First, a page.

Availabilities:

2022 unit offering information will be available in November 2021

Unit description

Introduces students to major issues in combining trees with agricultural and grazing activities, with special emphasis on tropical regions. The technical biophysical and socio-economic issues in farm forestry are also considered.

Unit content

The following topics will be considered, discussed or reviewed:

  • The development of agroforestry in Australia and other countries
  • Trees in the agricultural ecosystem, commercial plantations, wildlife corridors, and amenity plantings
  • Shade tree systems (coffee, cacao), live fences, tropical home gardens, alley cropping, shelterbelts/windbreaks, silvopastoral systems, hedgerow intercropping for soil conservation
  • Site evaluation; the effect of edaphic factors and climate in species selection for contrasting sites; establishment and silvicultural techniques
  • Benefits and disadvantages of trees to other agricultural crops and animals; diversification of farm income producing activities
  • Financial mechanisms and structural impediments; tax law; pricing and marketing; planning regulations
  • Regulations impacting farm forestry
  • Whole farm planning
  • Agroforestry extension techniques, communication
  • Selecting trees for community needs in overseas situations; tropical agroforestry
  • The importance of carbon sequestration in agroforestry

Learning outcomes

Unit Learning Outcomes express learning achievement in terms of what a student should know, understand and be able to do on completion of a unit. These outcomes are aligned with the graduate attributes. The unit learning outcomes and graduate attributes are also the basis of evaluating prior learning.

On completion of this unit, students should be able to:
1demonstrate skills of critical thinking, analysis, and application of scientific methods in forest science and management; exercise informed judgement and make logical decisions and in relation to forest science and management.
2demonstrate imagination, initiative and enterprise in problem-solving; respond creatively to intellectual, professional, environmental and social challenges.
3evaluate issues with reference to sound ethical frameworks and sustainability and demonstrate well developed reasoning based upon principles of social justice and professional standards.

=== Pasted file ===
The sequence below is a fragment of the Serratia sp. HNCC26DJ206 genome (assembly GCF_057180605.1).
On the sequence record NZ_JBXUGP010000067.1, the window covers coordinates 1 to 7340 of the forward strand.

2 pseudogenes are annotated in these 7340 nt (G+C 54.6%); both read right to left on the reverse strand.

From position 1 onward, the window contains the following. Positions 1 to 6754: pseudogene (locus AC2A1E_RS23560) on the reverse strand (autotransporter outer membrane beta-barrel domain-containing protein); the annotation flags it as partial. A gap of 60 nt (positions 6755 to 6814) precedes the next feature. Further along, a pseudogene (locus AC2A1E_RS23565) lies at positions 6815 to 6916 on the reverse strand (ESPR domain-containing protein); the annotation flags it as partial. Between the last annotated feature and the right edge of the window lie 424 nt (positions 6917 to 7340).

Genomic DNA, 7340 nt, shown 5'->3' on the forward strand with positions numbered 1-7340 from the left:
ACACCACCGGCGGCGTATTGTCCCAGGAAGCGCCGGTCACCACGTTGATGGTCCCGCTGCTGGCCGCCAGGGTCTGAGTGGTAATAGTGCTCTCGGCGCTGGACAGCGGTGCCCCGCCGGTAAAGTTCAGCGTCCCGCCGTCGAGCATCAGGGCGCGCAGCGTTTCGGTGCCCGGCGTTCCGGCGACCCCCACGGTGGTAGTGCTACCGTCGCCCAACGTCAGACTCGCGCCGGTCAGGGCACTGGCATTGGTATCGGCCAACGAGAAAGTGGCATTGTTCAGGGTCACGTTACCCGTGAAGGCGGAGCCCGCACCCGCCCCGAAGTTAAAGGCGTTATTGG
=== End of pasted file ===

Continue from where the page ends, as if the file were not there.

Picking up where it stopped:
4demonstrate broad and coherent knowledge of sustainable forest science and management; apply disciplinary knowledge and skills in professional and community settings; demonstrate in-depth knowledge in forest science and management.
5demonstrate cognitive and technical skills in self-managed learning; critically and objectively reflect on practice, and adapt to change; demonstrate information literacy skills.
6present clear, coherent and independent exposition of knowledge and ideas in forest science and management contexts; collaborate effectively on personal, scholarly, and professional terms.
7demonstrate awareness and respect for cultural diversity and the relationship between people and their environment.

On completion of this unit, students should be able to:

  1. demonstrate skills of critical thinking, analysis, and application of scientific methods in forest science and management; exercise informed judgement and make logical decisions and in relation to forest science and management.
  2. demonstrate imagination, initiative and enterprise in problem-solving; respond creatively to intellectual, professional, environmental and social challenges.
  3. evaluate issues with reference to sound ethical frameworks and sustainability and demonstrate well developed reasoning based upon principles of social justice and professional standards.
  4. demonstrate broad and coherent knowledge of sustainable forest science and management; apply disciplinary knowledge and skills in professional and community settings; demonstrate in-depth knowledge in forest science and management.
  5. demonstrate cognitive and technical skills in self-managed learning; critically and objectively reflect on practice, and adapt to change; demonstrate information literacy skills.
  6. present clear, coherent and independent exposition of knowledge and ideas in forest science and management contexts; collaborate effectively on personal, scholarly, and professional terms.
  7. demonstrate awareness and respect for cultural diversity and the relationship between people and their environment.

Teaching and assessment

Notice

Intensive offerings may or may not be scheduled in every teaching period. Please refer to the timetable for further details.

Southern Cross University employs different teaching methods within units to provide students with the flexibility to choose the mode of learning that best suits them. SCU academics strive to use the latest approaches and, as a result, the learning modes and materials may change. The most current information regarding a unit will be provided to enrolled students at the beginning of the teaching period.

Fee information

Domestic

Commonwealth Supported courses
For information regarding Student Contribution Amounts please visit the Student Contribution Amounts.

Fee paying courses
For postgraduate or undergraduate full fee paying courses please check Domestic Postgraduate Fees OR Domestic Undergraduate Fees

International

Please check the international course and fee list to determine the relevant fees.

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